By former Assemblymember Steven Sanders
Last week I wrote about gun violence and mass murder. My column was a warning entitled “It could happen anywhere.”
Two days later, it did.
This time a shopping mall in El Paso, Texas. It was one of the worst massacres in U.S. history, leaving 20 dead and dozens more seriously wounded. The weapon of choice again was an assault weapon. And then just hours later a gunman in Dayton, Ohio opened fire on innocent bystanders killing nine with an assault weapon. It took 30 seconds. That’s the killing power of assault weapons.
Thirty-one dead and scores wounded in 12 hours. They won’t be the last.
In El Paso, the assailant was fueled by hatred of Hispanics and Mexicans who largely inhabit the city of El Paso. He was said to be enraged by what he referred to as the “invasion” of Hispanic immigrants. He used the very same language that we have heard this president use over and over again. “Invasion.”
President Donald Trump has been admonished repeatedly to tone down his anti-immigrant rhetoric and to unequivocally condemn the white supremacist ideology. Until now, he did not. The fear was that impressionable or sick minds would latch on to the president’s words and act on them in a perverted attempt to defend the nation from the “invaders” who President Trump repeatedly said were “rapists and criminals.”
Last Saturday, that fear was realized as the young assailant, who no doubt heard Donald Trump’s words as a call to action, picked up his assault weapon and traveled hundreds of miles to El Paso in order to kill the Hispanic “invaders.”
It’s not hard to connect the dots. Hateful, xenophobic words with violent imagery invoked by the president and the easy availability of battlefield weapons designed to kill enemy combatants with deadly efficiency. The perfect storm. The depraved indifference of the racist shooter and an irresponsible president who tosses incendiary language around like hand grenades. The result is horrific.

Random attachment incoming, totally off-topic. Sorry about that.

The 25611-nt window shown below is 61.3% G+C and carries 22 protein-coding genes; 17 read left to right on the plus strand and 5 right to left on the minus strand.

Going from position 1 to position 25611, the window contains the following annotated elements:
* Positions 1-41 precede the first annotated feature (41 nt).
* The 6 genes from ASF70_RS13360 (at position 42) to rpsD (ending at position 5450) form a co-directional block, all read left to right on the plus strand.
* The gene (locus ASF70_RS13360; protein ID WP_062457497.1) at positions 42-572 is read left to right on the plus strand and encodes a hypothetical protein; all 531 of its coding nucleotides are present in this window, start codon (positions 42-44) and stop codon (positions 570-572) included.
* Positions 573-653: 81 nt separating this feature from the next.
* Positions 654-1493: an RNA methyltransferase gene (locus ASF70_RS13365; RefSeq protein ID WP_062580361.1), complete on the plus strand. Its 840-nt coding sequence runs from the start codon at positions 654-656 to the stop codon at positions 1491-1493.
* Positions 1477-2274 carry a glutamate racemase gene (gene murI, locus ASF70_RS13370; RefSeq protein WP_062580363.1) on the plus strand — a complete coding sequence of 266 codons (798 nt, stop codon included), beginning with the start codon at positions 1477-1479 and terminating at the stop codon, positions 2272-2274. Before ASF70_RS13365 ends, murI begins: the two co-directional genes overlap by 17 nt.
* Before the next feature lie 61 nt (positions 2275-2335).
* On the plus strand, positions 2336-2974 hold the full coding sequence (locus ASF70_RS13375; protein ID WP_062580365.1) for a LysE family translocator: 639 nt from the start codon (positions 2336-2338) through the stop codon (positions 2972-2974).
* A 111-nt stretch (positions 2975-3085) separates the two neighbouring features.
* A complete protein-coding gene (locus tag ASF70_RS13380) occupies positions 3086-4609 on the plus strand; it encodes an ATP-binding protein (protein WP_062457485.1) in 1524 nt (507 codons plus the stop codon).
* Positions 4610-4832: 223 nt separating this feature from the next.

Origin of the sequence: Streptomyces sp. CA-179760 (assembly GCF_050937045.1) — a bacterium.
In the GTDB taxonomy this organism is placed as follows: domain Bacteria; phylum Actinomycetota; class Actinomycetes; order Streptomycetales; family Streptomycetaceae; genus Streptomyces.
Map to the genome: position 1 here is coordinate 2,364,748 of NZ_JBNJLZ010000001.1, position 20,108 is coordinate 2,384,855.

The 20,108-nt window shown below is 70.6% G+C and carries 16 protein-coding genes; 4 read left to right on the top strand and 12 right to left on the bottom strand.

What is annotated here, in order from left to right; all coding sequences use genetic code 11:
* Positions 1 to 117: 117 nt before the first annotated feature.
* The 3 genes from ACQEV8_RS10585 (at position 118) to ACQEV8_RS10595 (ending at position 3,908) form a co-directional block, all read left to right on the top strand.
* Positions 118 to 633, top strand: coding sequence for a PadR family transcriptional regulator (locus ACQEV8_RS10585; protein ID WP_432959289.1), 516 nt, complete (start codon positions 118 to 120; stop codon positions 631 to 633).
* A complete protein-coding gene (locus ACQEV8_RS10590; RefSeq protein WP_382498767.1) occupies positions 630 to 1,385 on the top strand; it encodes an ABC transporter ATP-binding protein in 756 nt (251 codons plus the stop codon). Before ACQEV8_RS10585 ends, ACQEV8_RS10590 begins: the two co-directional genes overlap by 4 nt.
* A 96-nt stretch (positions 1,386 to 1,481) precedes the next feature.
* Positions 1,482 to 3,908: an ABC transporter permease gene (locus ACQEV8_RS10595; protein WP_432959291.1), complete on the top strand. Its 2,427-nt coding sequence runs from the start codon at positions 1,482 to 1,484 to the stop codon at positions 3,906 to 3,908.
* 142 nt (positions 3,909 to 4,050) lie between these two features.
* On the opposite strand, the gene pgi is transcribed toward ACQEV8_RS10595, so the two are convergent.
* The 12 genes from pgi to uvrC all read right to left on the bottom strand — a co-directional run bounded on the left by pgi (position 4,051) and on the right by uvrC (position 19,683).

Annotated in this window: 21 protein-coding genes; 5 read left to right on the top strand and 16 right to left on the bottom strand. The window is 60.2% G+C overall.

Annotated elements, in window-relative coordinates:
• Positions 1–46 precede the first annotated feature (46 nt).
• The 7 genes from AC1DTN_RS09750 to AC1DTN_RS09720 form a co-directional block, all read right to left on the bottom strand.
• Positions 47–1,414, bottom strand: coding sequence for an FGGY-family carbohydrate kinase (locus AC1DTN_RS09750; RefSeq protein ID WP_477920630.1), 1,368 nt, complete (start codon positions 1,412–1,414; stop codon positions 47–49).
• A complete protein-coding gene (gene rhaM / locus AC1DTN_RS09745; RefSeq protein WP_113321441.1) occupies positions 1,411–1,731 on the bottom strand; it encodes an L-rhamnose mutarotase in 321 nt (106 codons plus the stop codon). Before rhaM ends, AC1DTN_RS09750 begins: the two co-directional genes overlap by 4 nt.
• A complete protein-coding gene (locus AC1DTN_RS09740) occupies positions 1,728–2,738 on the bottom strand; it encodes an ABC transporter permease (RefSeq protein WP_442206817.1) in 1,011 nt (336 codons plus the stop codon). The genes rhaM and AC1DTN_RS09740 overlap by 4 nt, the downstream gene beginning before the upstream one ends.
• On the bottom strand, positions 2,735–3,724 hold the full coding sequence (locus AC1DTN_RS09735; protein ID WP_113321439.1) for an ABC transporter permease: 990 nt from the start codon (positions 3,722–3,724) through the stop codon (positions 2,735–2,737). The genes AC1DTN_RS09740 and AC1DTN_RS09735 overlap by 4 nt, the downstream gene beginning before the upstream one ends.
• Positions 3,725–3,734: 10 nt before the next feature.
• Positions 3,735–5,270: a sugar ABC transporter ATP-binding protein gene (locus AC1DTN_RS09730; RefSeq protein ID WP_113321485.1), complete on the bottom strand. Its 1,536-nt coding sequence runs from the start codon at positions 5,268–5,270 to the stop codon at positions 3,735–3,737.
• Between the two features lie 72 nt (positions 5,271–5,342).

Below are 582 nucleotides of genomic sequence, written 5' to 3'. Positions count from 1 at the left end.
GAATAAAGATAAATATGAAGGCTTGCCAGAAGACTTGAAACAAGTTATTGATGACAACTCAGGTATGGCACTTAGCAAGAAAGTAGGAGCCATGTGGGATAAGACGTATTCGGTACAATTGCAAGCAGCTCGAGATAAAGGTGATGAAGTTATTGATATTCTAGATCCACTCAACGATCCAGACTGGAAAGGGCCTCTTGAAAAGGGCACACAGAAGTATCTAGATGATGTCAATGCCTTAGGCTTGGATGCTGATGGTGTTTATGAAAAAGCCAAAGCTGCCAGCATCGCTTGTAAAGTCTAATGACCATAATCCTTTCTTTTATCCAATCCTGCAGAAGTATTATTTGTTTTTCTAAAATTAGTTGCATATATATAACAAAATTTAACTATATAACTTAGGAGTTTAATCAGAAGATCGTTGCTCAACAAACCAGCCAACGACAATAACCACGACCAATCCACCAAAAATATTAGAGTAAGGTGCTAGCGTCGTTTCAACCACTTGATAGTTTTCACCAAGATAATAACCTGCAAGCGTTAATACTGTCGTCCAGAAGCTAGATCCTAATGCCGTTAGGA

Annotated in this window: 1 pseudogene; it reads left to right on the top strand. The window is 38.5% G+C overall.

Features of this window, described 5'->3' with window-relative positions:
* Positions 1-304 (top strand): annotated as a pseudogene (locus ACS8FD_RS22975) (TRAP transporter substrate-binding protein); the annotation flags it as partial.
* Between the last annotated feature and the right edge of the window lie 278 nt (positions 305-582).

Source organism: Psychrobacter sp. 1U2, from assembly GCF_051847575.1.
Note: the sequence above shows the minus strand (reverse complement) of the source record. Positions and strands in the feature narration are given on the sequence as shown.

The same president who refuses to do anything to ban these destructive military weapons or regulate the 300 million other firearms in circulation.
And let’s not forget the craven members of Congress who cannot bring themselves to rebuke Trump’s inciteful language who so fear the political clout of the NRA that time and again, they refuse to pass any laws to interfere with the gun industry’s ability to sell millions more guns every year. Will it be any different now? How much more blood needs to be spilled before Congress will act?
There are even the craziest of the crazy who deny that these slaughters are real. The people who called the survivors of the high school shooting in Parkland Florida “fake crisis actors.” And even some who assert that the massacre of 20 toddlers at Sandy Hook elementary school in Newtown Connecticut never happened. They say it’s just a made up conspiracy against gun owners.
Even as the events of the weekend atrocities came into clearer focus, the president still could not bring himself to propose a ban on assault weapons. However, on Monday morning, he called for an end to racism and bigotry as an underlying causes of violence. With all due respect, the best place for him to start would be with his tweets.